This is an archived article that was published on in 2016, and information in the article may be outdated. It is provided only for personal research purposes and may not be reprinted.

The year 2016 has been another bad one for air quality in northern Utah, with pollution levels again reaching hazardous levels. Some blame "the weather" — the inversion trapping our air pollution. But it's not the weather that keeps our children off the playgrounds or causes strokes, heart attacks, increased emergency room visits, more hospitalizations and premature death. It's the air pollution emitted by our businesses, transportation and industry that is creating the problem.

The good news is that there are actions we can take so that even during winter inversions our children and families can breathe cleaner air, our businesses can thrive and our economy can grow. We need these actions sooner rather than later.

The bad news is that the regulators charged with taking actions to protect us are not acting quickly to help us all. Specifically, we're talking about the Utah Air Quality Board and the Utah Division of Air Quality.

One such opportunity for action and public participation was on March 2, when the Utah Air Quality Board denied a request to release for public comment three proposed rules to reduce air pollution. HEAL Utah, Utah Physicians for a Healthy Environment and Western Resource Advocates hired an air quality expert to help craft these new rules that would have strengthened oversight and reduced air pollution from Utah's largest industries.

In essence, the board decided it wasn't necessary to get feedback from the public, air quality experts or industry on whether these rules made sense for further consideration and implementation. They simply took it upon themselves to stop the conversation before any such feedback or discussion could occur.

The three common-sense rules that would have helped enforce clean air laws and improve our air quality were:

1) Prevent bad air days. This proposed rule would have imposed 24-hour emissions limits on our biggest polluters to prevent short-term spikes in emissions. Utah's air regularly exceeds daily pollution safeguards — which is why the Environmental Protection Agency recommends 24-hour limits. This was voted down 4 to 4, with the executive director of the department breaking the tie to deny public debate on the rule.

2) Require regular monitoring by big polluters. The second rule would have mandated continuous emission monitoring and annual stack testing, so that state officials and the public can have greater confidence that industry is not polluting more than it is allowed. Currently such tests are required for many of our largest industrial polluters only once every three to five years. This was voted down for consideration 6 to 2.

3) Ensure substantial new industry pollution increases are offset: The third rule would have lowered the threshold at which emission increases must be offset by emission decreases to ensure the overall pollution in the airshed doesn't increase. This was voted down for consideration 8 to 0.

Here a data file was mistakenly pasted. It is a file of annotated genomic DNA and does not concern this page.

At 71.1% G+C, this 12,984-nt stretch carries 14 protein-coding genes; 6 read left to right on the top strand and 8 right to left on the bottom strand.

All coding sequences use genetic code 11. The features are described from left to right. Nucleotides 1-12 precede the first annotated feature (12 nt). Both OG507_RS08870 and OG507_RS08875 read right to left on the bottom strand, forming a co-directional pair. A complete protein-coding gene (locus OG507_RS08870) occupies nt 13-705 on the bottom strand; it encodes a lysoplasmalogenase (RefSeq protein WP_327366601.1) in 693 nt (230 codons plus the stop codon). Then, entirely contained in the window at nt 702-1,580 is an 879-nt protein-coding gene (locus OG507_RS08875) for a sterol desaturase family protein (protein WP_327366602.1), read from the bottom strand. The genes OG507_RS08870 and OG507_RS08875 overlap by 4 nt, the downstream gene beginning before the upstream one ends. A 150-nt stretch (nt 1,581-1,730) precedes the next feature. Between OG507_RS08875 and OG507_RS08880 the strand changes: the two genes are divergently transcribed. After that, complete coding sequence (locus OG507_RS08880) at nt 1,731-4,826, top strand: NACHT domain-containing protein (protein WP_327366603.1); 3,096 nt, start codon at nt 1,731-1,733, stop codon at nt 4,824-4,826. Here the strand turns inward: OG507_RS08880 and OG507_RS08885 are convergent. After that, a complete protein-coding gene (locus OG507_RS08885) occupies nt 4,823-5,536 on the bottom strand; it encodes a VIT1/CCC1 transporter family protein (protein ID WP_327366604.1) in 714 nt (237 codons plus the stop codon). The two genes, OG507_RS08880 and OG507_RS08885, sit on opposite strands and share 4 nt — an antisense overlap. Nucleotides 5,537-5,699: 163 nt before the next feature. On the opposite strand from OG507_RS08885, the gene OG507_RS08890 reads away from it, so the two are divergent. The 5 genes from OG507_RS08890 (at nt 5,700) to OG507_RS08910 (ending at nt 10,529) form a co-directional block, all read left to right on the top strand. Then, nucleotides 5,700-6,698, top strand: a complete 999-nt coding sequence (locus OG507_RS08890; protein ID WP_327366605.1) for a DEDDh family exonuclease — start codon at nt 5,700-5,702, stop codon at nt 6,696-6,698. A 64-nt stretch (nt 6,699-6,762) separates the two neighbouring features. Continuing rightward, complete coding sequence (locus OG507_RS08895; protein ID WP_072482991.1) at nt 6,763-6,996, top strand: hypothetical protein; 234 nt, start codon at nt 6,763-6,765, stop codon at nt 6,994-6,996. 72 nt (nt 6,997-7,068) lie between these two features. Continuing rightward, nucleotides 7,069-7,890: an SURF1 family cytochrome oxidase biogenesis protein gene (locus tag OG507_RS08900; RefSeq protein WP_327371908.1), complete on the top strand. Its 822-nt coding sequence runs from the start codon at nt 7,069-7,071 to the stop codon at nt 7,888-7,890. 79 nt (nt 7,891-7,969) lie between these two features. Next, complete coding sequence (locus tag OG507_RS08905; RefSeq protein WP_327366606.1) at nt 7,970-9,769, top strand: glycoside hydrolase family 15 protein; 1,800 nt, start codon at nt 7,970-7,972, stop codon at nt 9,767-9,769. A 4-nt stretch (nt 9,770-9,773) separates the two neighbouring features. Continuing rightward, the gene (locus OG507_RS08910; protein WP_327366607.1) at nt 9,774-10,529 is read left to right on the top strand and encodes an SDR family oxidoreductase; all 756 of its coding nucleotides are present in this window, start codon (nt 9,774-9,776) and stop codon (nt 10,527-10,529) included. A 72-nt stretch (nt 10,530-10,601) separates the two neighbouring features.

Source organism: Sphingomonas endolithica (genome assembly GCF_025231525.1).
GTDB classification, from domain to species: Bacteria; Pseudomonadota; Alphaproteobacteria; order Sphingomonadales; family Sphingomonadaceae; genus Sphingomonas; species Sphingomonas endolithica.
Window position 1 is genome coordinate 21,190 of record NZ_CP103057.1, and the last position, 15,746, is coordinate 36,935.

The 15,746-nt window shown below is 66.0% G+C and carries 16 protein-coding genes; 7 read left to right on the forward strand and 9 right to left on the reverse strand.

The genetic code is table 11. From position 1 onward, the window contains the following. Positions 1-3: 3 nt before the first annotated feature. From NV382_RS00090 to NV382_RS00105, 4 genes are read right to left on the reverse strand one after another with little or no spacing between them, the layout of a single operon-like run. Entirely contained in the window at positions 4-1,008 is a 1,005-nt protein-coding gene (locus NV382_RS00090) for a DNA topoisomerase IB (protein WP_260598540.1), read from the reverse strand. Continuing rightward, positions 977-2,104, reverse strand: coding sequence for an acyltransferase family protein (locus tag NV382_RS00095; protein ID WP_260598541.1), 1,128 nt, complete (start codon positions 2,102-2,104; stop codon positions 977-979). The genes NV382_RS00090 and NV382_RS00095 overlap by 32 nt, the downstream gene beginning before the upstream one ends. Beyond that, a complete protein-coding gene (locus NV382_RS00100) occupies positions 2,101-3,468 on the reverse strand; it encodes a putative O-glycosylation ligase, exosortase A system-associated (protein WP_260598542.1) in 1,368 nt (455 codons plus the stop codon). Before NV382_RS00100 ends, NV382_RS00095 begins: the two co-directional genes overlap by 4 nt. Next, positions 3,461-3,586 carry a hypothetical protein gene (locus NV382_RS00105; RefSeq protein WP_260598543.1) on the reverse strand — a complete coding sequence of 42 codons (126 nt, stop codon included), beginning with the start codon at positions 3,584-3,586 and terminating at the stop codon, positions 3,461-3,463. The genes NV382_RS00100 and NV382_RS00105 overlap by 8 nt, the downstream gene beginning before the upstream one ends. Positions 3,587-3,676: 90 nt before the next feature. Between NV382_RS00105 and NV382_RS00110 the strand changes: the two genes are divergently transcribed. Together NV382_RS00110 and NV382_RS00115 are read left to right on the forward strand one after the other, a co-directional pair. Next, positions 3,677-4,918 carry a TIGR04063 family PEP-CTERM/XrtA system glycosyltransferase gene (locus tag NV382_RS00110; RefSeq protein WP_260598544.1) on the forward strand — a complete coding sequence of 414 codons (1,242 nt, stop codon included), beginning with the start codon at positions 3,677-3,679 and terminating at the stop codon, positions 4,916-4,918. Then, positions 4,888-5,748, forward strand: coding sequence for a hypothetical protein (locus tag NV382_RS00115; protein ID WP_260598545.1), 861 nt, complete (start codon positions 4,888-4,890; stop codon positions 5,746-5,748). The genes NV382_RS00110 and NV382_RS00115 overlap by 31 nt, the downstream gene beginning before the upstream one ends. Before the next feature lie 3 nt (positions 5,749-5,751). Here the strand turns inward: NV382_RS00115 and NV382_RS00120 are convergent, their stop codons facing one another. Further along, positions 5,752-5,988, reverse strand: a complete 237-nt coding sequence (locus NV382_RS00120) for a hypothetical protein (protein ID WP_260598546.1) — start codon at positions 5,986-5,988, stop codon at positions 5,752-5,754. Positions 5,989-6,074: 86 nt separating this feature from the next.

Utah's air pollution is literally a health crisis. The data clearly show that hospital visits spike dramatically during our inversions. Additionally, it's estimated that Utah loses between 1,000 to 2,000 people per year from premature death, caused by our pollution. That is simply unacceptable.

Air pollution is preventable. We have the technologies that allow our businesses to thrive while polluting less. The public demands significant, speedy and meaningful action to improve air quality. Clean air experts, advocates and the public deserve a greater role in coming up with solutions to our air pollution. Considering these three rules would have allowed robust public debate on the merits of these rules - an excellent step toward getting increased solutions implemented that clean our air sooner rather than later. Forty-four community and religious leaders — including eight city and county council members — signed onto a letter that called for consideration of these rules. Members of the public signed thousands of post cards urging the board to open the proposed rules to stakeholder comment. But despite the serious situation, the merits of the rules, and broad public support, the board voted "no."

The board voted "no" at the urging of state regulators at the Division of Air Quality who argued that to even consider the proposed rules would be "burdensome" and require "months" of work for them. When it comes to preventing life-altering impairment to our health and premature death from bad air quality, 'too much work' is not an acceptable excuse. The state needs to dedicate adequate resources and time to involving the public in its planning and improving our air quality as quickly as possible.

We urge Governor Herbert, the Air Quality Board and the Division of Air Quality to open its processes to the public and take action to clean our air now.

Joro Walker is a senior staff attorney with Western Resource Advocates and the Utah Office director. Tim Wagner is executive director of Utah Physicians for a Healthy Environment.